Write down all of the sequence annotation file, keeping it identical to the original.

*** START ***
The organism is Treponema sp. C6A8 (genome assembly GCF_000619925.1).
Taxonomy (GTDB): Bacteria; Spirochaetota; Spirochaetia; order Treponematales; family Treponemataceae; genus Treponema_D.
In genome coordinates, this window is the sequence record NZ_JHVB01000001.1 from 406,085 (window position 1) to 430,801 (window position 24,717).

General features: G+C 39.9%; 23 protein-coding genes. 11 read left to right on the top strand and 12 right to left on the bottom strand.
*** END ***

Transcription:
The organism is Treponema sp. C6A8 (genome assembly GCF_000619925.1).
Taxonomy (GTDB): Bacteria; Spirochaetota; Spirochaetia; order Treponematales; family Treponemataceae; genus Treponema_D.
In genome coordinates, this window is the sequence record NZ_JHVB01000001.1 from 406,085 (window position 1) to 430,801 (window position 24,717).

General features: G+C 39.9%; 23 protein-coding genes. 11 read left to right on the top strand and 12 right to left on the bottom strand.